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Tim Mottershead promoted to Senior Manager - Regional Asset Protection for DSW Designer Shoe Warehouse

Tim has been with DSW for nearly three years, starting with the company in 2019. Before his promotion to Senior Manager - Regional Asset Protection, he served as Regional Asset Protection Manager - Northeast for the company. Prior to joining DSW, he served as Executive Team Leader Asset Protection for Target. Earlier in his career, he held LP roles with Burlington Stores and Macy's. Congratulations, Tim!

See All the Executives 'Moving Up' Here   |   Submit Your New Corporate Hires/Promotions or New Position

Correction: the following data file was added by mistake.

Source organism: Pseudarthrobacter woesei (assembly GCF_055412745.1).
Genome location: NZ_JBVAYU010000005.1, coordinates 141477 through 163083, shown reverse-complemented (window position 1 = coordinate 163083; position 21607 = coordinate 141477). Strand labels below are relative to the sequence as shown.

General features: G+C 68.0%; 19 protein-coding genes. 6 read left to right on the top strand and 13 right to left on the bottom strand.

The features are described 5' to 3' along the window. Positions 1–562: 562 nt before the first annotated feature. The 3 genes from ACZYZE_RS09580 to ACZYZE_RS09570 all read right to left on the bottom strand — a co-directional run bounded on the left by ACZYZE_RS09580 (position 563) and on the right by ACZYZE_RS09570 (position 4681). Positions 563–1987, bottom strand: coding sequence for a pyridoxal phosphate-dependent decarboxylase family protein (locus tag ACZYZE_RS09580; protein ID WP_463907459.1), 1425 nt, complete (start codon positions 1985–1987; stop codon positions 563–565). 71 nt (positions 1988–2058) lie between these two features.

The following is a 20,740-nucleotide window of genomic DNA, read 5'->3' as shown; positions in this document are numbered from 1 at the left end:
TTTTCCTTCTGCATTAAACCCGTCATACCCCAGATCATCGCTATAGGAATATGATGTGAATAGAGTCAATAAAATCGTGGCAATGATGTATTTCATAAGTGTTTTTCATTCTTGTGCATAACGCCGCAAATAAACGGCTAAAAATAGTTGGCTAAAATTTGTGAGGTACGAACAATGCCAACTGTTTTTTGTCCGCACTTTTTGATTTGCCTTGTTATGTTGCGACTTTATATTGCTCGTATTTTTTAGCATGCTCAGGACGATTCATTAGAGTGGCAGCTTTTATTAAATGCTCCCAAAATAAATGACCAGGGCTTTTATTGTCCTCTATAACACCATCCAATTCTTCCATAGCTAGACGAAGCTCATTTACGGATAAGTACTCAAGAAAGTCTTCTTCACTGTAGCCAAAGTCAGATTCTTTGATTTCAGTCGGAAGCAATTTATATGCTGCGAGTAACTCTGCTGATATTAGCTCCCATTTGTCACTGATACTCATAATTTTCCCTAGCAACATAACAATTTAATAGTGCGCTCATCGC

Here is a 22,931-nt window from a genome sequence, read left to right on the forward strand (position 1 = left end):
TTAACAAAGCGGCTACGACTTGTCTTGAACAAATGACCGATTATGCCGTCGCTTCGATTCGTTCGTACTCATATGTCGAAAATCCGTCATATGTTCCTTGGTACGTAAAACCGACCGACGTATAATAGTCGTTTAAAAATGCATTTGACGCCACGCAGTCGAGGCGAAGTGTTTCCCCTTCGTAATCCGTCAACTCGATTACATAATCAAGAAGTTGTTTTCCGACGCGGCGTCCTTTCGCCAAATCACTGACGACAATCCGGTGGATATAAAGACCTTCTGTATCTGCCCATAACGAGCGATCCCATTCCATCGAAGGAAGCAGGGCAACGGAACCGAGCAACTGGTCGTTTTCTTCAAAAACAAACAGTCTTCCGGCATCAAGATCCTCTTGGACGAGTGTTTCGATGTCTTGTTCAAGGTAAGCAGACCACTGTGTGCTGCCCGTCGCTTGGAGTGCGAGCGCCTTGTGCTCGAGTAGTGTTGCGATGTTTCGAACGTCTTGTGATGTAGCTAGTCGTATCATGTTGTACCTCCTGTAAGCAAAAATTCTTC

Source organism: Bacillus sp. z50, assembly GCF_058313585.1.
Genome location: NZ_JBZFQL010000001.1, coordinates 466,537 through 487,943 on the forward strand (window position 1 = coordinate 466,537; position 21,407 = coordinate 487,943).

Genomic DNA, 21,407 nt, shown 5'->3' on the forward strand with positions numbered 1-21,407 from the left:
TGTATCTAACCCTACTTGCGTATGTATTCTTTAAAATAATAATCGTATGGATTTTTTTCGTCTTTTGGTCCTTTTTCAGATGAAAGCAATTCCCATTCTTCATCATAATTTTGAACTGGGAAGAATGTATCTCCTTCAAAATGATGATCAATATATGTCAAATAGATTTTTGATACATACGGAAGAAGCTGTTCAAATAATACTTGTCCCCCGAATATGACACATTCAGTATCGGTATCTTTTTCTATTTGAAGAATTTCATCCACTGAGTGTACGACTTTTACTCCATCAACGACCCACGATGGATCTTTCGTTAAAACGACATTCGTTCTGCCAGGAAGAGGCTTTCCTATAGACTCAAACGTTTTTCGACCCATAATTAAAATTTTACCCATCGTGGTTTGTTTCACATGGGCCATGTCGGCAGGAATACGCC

Interface "Ask Our Expert" video series

What is POS Exception Reporting?

Jim Mack, VP Products and Solutions, Interface Security Systems, explains how Point of Sale (POS) Exception Reporting solutions can help retail chains and restaurants identify internal theft and opportunities to train employees. He also talks about how the ROI from POS exception reporting can be further improved when integrated with security cameras. 

To learn more about POS exception reporting, please visit https://interfacesystems.com/business-intelligence/pos-exception-reporting/

The U.S. Crime Surge
The Retail Impact

Lawmakers Criticize DOJ for 'Turning Blind Eye' to Retail Theft
Republicans urge Attorney General to crackdown on retail crime
Linking retail crime to organized crime and denouncing it as exploding across American cities, 16 Republican representatives wrote to United States Attorney General Merrick Garland this week, demanding a national strategy and fight against both.